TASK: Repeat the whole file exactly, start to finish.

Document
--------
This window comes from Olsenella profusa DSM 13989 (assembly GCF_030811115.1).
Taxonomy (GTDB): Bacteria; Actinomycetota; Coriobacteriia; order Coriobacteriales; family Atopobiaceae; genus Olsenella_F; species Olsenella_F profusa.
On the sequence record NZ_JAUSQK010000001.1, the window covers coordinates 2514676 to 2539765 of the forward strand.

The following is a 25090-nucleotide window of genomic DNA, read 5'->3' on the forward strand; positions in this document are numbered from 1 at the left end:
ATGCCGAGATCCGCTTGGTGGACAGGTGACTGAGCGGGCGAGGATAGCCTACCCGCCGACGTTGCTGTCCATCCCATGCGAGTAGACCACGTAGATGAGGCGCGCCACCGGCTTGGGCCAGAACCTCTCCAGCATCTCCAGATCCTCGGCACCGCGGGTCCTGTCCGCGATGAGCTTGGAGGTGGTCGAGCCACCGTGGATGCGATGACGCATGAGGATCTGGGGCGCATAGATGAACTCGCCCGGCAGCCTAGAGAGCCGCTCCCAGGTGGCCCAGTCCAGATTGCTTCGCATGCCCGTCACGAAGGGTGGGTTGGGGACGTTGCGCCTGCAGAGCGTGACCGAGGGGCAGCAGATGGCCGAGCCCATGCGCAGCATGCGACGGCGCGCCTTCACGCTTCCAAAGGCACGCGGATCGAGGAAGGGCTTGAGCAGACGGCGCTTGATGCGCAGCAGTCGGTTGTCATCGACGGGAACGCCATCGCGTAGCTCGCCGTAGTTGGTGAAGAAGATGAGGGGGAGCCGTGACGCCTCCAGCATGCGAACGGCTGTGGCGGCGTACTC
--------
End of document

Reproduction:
This window comes from Olsenella profusa DSM 13989 (assembly GCF_030811115.1).
Taxonomy (GTDB): Bacteria; Actinomycetota; Coriobacteriia; order Coriobacteriales; family Atopobiaceae; genus Olsenella_F; species Olsenella_F profusa.
On the sequence record NZ_JAUSQK010000001.1, the window covers coordinates 2514676 to 2539765 of the forward strand.

The following is a 25090-nucleotide window of genomic DNA, read 5'->3' on the forward strand; positions in this document are numbered from 1 at the left end:
ATGCCGAGATCCGCTTGGTGGACAGGTGACTGAGCGGGCGAGGATAGCCTACCCGCCGACGTTGCTGTCCATCCCATGCGAGTAGACCACGTAGATGAGGCGCGCCACCGGCTTGGGCCAGAACCTCTCCAGCATCTCCAGATCCTCGGCACCGCGGGTCCTGTCCGCGATGAGCTTGGAGGTGGTCGAGCCACCGTGGATGCGATGACGCATGAGGATCTGGGGCGCATAGATGAACTCGCCCGGCAGCCTAGAGAGCCGCTCCCAGGTGGCCCAGTCCAGATTGCTTCGCATGCCCGTCACGAAGGGTGGGTTGGGGACGTTGCGCCTGCAGAGCGTGACCGAGGGGCAGCAGATGGCCGAGCCCATGCGCAGCATGCGACGGCGCGCCTTCACGCTTCCAAAGGCACGCGGATCGAGGAAGGGCTTGAGCAGACGGCGCTTGATGCGCAGCAGTCGGTTGTCATCGACGGGAACGCCATCGCGTAGCTCGCCGTAGTTGGTGAAGAAGATGAGGGGGAGCCGTGACGCCTCCAGCATGCGAACGGCTGTGGCGGCGTACTC